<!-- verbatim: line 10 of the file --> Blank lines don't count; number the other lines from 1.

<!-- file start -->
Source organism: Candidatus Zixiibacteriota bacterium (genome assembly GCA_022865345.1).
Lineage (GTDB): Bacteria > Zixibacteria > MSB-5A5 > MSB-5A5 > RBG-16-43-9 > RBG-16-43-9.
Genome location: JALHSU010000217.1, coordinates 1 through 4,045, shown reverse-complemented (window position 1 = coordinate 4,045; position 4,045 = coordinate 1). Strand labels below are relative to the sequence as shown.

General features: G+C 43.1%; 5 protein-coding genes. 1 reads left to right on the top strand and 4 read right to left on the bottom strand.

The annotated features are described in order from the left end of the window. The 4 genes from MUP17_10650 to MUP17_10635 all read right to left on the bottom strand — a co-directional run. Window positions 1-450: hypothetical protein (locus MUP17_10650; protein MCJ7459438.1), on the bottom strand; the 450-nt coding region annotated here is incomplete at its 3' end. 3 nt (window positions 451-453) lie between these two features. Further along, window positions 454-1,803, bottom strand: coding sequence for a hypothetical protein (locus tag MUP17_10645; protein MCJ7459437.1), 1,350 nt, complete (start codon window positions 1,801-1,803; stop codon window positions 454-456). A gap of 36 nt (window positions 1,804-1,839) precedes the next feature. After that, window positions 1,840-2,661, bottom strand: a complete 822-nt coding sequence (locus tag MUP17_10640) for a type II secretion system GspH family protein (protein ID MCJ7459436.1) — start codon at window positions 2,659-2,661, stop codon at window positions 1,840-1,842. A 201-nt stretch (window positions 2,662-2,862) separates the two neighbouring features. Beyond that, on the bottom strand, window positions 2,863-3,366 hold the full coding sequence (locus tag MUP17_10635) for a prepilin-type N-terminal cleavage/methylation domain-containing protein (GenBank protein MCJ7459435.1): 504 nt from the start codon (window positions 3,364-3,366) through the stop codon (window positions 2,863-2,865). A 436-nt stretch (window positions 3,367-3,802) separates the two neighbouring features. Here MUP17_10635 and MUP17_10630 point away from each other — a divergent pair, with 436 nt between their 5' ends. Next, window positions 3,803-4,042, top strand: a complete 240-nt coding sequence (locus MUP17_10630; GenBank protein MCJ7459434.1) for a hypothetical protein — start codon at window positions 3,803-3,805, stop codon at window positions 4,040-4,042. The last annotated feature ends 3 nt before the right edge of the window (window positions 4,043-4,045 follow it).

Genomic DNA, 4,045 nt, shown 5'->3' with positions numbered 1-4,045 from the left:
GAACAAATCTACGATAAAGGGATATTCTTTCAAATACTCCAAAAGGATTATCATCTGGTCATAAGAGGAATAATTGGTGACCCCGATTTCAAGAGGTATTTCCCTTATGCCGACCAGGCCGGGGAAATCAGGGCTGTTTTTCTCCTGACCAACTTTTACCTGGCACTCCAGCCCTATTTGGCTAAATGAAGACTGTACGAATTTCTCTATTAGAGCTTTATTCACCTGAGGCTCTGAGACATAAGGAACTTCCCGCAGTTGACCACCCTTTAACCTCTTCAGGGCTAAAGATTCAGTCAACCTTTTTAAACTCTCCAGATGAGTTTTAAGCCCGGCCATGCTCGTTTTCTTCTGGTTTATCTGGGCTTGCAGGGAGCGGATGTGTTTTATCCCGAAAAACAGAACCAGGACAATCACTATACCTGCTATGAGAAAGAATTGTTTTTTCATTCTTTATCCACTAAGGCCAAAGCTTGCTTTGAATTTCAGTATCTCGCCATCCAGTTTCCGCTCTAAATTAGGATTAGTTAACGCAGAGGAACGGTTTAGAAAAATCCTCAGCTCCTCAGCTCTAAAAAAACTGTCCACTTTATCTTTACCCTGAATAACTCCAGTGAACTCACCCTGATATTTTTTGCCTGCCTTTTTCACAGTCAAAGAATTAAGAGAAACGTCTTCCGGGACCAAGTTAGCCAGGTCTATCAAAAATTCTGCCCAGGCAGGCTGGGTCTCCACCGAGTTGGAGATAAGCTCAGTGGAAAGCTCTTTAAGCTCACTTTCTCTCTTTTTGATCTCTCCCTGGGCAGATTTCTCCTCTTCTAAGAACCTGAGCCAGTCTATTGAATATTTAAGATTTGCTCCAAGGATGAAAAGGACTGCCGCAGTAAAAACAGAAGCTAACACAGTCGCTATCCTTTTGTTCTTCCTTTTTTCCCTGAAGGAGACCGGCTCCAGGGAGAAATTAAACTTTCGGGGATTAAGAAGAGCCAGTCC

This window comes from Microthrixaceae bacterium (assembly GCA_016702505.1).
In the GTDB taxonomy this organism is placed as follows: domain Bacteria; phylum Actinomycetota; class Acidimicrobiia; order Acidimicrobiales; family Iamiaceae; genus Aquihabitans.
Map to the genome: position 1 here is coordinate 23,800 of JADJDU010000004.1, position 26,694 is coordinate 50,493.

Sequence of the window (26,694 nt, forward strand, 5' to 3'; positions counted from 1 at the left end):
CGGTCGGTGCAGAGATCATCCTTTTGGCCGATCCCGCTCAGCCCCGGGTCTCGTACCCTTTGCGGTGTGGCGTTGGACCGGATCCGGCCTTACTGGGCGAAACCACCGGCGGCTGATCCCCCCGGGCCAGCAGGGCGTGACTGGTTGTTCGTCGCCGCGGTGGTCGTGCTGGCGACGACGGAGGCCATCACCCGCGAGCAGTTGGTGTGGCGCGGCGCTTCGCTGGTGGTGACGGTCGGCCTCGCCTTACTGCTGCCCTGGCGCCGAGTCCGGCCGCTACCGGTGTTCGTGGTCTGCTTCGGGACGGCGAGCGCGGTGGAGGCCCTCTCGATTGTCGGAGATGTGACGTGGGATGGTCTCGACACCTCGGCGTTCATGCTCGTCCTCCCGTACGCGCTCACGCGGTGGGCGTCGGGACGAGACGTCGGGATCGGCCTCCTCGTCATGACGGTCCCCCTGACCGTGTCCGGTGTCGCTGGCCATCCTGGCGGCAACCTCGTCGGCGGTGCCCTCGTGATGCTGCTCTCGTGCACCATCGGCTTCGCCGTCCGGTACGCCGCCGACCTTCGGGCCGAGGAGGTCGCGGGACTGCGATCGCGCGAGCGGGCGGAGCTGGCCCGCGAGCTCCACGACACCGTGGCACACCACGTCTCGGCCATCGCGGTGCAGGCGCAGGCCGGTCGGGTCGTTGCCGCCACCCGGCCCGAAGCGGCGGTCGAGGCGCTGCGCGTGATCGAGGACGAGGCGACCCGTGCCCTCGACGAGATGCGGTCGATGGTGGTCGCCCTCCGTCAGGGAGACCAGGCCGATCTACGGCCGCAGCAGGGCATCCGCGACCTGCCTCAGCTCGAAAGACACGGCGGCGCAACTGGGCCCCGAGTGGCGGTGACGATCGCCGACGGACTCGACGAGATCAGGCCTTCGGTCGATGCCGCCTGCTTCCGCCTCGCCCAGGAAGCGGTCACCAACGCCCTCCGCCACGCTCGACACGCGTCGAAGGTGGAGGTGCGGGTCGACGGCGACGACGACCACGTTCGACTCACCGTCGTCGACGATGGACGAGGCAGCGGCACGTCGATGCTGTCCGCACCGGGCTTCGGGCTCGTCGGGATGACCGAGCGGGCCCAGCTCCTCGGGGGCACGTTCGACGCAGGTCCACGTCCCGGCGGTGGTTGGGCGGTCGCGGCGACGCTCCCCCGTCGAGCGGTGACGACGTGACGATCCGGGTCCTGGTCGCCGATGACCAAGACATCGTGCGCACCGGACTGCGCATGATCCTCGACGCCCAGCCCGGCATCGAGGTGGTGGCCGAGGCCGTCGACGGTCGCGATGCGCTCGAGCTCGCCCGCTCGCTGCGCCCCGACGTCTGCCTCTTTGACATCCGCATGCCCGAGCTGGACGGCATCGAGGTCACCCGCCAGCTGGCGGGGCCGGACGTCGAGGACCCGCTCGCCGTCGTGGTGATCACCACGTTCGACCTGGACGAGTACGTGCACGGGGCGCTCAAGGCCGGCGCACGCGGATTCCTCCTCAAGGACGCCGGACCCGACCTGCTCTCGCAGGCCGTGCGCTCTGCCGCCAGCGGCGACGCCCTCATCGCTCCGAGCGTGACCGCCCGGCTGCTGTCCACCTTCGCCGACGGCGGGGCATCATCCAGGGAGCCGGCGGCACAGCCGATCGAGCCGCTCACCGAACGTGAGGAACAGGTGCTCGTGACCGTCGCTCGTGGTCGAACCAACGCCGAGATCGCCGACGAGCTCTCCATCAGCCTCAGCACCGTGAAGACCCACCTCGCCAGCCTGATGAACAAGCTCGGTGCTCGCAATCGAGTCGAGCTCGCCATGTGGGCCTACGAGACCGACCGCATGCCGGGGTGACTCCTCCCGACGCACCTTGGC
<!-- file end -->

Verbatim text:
Map to the genome: position 1 here is coordinate 23,800 of JADJDU010000004.1, position 26,694 is coordinate 50,493.